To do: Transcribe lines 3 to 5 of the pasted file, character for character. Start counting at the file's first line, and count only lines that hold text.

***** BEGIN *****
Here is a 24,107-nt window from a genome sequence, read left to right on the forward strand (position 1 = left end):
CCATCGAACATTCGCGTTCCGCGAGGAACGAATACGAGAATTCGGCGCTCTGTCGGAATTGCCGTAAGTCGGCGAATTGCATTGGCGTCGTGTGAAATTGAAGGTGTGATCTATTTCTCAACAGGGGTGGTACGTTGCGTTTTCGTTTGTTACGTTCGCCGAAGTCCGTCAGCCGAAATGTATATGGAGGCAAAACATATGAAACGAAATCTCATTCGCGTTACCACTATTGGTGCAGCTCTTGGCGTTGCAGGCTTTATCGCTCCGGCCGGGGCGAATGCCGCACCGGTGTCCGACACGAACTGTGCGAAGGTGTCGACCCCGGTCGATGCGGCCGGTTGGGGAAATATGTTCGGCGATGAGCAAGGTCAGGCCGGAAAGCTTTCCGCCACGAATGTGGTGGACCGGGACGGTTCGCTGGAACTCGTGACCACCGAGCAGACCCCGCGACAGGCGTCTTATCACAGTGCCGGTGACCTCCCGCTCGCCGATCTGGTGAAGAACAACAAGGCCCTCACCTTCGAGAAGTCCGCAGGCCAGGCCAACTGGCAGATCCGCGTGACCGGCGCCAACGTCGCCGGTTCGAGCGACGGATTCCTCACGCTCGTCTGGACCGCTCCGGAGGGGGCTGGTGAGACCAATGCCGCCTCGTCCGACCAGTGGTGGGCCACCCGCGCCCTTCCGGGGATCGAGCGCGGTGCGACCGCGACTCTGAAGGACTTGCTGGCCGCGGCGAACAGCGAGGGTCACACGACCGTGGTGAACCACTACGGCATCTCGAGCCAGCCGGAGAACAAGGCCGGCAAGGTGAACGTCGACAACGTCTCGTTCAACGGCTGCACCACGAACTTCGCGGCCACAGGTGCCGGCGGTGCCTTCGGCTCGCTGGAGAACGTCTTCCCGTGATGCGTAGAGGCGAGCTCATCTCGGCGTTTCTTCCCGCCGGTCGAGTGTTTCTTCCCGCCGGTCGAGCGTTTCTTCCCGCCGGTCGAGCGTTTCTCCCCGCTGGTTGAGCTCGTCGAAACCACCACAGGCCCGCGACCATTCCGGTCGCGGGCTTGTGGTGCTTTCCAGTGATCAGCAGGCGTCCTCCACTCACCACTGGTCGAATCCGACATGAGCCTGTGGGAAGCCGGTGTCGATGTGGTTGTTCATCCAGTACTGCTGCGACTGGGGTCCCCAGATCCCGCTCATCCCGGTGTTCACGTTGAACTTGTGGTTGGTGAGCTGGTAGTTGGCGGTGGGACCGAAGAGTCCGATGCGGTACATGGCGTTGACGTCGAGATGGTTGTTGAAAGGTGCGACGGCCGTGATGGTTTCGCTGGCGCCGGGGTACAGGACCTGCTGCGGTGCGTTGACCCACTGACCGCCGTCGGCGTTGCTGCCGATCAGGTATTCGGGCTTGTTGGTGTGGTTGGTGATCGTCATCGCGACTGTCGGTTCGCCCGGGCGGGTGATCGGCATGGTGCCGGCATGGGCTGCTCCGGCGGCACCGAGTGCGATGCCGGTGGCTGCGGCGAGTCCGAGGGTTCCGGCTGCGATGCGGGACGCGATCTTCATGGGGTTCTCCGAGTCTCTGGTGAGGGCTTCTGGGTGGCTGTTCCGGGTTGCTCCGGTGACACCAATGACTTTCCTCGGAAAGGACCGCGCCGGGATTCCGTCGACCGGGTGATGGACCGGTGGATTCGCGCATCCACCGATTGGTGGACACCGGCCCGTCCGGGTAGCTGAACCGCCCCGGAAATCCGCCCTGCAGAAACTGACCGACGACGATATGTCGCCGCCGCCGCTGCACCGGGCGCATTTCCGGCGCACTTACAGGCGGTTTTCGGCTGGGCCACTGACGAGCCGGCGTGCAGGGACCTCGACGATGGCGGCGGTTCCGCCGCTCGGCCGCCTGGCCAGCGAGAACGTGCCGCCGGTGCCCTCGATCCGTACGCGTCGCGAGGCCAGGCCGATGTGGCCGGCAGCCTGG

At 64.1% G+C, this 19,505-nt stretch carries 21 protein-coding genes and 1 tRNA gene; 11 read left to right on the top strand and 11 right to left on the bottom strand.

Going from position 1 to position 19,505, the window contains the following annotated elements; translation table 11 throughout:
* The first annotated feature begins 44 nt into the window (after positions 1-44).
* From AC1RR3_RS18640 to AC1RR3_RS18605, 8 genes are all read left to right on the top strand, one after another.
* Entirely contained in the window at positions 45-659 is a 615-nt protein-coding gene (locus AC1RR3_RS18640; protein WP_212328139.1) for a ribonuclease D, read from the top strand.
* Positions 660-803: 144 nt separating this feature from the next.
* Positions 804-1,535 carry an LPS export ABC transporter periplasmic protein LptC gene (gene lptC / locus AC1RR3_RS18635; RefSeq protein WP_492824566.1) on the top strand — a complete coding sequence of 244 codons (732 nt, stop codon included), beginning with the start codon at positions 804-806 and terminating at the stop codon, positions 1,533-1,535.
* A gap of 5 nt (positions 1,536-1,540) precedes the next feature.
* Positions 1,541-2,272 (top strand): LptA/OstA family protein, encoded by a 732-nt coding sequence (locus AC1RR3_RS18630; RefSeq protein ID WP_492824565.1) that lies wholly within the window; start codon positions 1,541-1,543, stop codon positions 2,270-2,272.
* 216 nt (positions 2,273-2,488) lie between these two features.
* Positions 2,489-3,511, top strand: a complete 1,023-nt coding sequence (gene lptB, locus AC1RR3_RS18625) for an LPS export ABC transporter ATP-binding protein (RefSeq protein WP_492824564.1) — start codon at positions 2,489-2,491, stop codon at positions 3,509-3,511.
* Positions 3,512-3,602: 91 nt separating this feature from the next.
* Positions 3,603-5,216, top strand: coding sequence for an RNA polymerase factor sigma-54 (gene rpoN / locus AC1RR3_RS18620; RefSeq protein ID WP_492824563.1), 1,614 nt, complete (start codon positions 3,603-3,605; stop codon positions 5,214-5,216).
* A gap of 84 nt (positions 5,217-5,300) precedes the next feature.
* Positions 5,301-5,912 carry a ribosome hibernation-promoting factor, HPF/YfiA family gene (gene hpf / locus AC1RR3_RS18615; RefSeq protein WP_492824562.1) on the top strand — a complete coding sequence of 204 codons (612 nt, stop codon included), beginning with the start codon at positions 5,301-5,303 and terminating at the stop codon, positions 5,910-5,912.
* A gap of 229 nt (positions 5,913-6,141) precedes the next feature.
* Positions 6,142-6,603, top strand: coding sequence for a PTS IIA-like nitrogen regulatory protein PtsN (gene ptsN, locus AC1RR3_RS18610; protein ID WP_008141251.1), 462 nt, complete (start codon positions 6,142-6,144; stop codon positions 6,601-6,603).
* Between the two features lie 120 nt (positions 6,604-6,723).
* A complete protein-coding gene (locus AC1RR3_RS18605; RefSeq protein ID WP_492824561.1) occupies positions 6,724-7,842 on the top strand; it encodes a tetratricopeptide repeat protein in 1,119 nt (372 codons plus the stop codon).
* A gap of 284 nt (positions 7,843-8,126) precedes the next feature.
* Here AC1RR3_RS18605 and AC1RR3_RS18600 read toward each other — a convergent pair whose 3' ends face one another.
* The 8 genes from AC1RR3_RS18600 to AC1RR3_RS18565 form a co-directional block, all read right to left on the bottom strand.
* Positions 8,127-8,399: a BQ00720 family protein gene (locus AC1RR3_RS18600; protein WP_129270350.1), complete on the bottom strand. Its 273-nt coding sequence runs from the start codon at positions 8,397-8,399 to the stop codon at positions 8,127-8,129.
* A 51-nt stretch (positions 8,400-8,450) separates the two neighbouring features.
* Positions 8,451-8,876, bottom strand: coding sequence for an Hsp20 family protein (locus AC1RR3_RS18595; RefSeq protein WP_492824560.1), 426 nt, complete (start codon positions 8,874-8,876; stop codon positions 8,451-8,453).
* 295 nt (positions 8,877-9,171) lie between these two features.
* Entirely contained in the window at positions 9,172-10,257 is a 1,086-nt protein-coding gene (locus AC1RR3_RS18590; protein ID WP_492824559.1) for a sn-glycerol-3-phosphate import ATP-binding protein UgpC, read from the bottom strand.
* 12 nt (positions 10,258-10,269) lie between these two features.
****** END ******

At 64.1% G+C, this 19,505-nt stretch carries 21 protein-coding genes and 1 tRNA gene; 11 read left to right on the top strand and 11 right to left on the bottom strand.

Going from position 1 to position 19,505, the window contains the following annotated elements; translation table 11 throughout:
* The first annotated feature begins 44 nt into the window (after positions 1-44).